I love games that teach you something new. Some games provide lots of information and build learning right into the game. Some just have themes that pique your interest and inspire you to learn more. Playing A Feast for Odin resulted in hours poring over Wikipedia and Parks has added several dream holiday destinations to my list. Meadow has a card index to supplement the beautiful card art which provides information about the different animals and plant life. Similarly, Wingspan has short facts on each unique bird card. It’s totally unnecessary for the game, and if it’s not for you it’s unobtrusive, but I love that it’s there. I enjoy finding out more and it really immerses you in the theme.


Being so immersed in the theme of a game is another reason that I love playing. Just like the best books, films, and television, they allow you to travel all over the world, out of this world and even other worlds.

I’ve loved the world building in games like Gloomhaven, Clank! Acquisitions Incorporated and Above and Below and I’ve really enjoyed inhabiting the different roles in the Pandemic Legacy campaigns.

Even if games are routed in more everyday themes just the commitment to playing a longer game like Ark Nova takes you out of everyday chores and worries.

Shared experience and creating memories.

I have had some of my absolute favourite and memorable nights playing board games with friends. Sometimes with legacy games like Pandemic where we’re all completely invested, sharing the twists and turns and sometimes with party games like Just One or One Night Ultimate Werewolf, that have made us laugh and become the stories and jokes, we tell.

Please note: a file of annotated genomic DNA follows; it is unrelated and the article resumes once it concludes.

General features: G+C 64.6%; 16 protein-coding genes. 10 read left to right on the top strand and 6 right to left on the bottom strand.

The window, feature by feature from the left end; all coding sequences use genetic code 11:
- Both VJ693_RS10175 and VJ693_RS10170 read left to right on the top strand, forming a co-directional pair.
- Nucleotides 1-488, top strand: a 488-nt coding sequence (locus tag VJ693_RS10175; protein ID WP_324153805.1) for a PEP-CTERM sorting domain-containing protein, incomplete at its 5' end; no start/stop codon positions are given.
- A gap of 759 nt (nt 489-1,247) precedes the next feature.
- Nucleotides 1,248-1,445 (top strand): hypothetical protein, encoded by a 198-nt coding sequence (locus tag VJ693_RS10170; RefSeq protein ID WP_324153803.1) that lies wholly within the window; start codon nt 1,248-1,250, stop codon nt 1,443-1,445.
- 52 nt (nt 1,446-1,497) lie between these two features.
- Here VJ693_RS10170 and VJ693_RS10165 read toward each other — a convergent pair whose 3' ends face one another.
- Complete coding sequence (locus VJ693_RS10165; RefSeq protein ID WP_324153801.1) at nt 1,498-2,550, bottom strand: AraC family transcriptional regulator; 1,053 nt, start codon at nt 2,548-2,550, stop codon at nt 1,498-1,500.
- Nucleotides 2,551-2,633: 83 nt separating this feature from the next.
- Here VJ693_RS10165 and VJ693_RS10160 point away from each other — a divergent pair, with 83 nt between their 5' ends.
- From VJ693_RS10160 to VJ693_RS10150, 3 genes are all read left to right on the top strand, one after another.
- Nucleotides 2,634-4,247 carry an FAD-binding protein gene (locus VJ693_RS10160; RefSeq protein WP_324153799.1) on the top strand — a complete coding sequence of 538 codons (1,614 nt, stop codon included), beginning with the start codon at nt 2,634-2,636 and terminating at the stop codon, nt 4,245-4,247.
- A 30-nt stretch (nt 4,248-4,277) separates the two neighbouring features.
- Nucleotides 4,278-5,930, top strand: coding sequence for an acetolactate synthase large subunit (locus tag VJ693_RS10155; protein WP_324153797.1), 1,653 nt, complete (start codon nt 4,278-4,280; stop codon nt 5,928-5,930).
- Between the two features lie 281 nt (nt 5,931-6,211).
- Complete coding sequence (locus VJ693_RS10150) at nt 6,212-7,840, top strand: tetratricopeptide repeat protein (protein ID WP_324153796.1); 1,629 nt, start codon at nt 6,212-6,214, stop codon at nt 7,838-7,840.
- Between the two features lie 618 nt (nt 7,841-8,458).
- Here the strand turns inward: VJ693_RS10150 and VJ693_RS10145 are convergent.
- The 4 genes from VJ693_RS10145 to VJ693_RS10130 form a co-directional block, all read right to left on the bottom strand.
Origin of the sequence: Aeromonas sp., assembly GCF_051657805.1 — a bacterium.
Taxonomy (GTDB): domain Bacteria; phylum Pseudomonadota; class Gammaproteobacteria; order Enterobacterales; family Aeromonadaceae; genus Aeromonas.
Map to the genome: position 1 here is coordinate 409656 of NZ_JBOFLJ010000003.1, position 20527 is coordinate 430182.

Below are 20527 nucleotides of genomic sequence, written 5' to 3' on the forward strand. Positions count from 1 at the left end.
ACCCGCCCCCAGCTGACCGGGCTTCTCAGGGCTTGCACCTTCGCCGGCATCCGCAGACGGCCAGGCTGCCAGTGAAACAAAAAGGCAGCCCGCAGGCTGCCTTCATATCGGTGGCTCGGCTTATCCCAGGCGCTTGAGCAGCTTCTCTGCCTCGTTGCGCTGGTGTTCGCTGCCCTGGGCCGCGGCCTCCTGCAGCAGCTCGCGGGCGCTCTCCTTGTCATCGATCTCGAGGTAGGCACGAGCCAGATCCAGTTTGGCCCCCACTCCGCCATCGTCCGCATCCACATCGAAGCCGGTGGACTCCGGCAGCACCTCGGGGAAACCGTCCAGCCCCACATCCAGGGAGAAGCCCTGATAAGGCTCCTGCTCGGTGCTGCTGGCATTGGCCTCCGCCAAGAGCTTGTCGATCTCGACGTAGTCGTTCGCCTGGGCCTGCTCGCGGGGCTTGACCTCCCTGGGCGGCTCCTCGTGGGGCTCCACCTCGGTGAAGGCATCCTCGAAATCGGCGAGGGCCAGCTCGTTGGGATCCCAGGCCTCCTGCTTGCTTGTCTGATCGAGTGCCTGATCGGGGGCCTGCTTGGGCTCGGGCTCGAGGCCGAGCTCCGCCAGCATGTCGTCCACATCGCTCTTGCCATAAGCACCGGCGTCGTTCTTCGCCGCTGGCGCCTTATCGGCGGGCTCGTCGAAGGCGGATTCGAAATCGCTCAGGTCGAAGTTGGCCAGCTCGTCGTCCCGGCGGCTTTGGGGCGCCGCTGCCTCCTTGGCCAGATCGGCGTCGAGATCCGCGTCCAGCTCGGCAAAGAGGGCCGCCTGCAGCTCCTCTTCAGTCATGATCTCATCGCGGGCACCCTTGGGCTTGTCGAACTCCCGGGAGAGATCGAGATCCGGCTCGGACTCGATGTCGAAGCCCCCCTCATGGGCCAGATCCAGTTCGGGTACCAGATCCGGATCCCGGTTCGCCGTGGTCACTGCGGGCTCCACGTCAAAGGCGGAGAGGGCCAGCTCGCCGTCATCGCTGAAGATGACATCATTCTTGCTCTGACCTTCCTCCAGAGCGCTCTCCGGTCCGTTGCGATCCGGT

It’s an exciting time for the hobby.

As in life, I was a bit late to the party with board games, but in the relatively short time I’ve been interested in the hobby, it’s become bigger and bigger every year. When I first started watching videos so many recommendations sounded great, only to disappoint me when I discovered they were long out of print. As board gaming has become more and more popular games come back into print, there’s also the opportunity to back (new) games on Kickstarter. It provides a completely new and different dimension to a hobby, albeit pricey sometimes. Still, it’s really exciting and makes me feel part of it.

Building a collection

After playing Ticket to Ride and wondering if there were more board games out there that I’d enjoy, I found some more. I got hold of Catan (although it was still Settlers of then) I enjoyed it even if I found it a bit mean. Then I tried Century Spice Road, I loved it, it felt completely different to everything else. This led me to Splendor which led me to Carcassonne: The Castle which led me to The Castles of Burgundy. I don’t own all of these anymore, but I have found out what I like. As well as discovering your tastes, curating a collection that represents different styles and themes can be fun in itself.


A shared hobby

Having a shared hobby with my partner is possibly my favourite thing about playing board games. It’s a way to ensure that we spend quality time together every week. It’s great as we can always find something in our collection that we both want to play, so doesn’t involve us spending any money. I do have another hobby that’s stuck, knitting (I have theories on why, but I won’t bore you with those here) I love it, but it’s solitary. It’s special to do something together other than defaulting to the television, although to be clear I love the telly too! It’s more than just playing games though, we’re both interested in learning more about what’s coming up, listening to podcasts or watching videos and building our collection together.

This isn’t an exhaustive list of why I love board games, I do have some peeves too, nothing’s perfect. Still for me the pros far outweigh the cons, I’ve not consigned board games to under the stairs with the rollerblades and jazz clarinet. This kind of staying power suggests it’s certainly the hobby for me.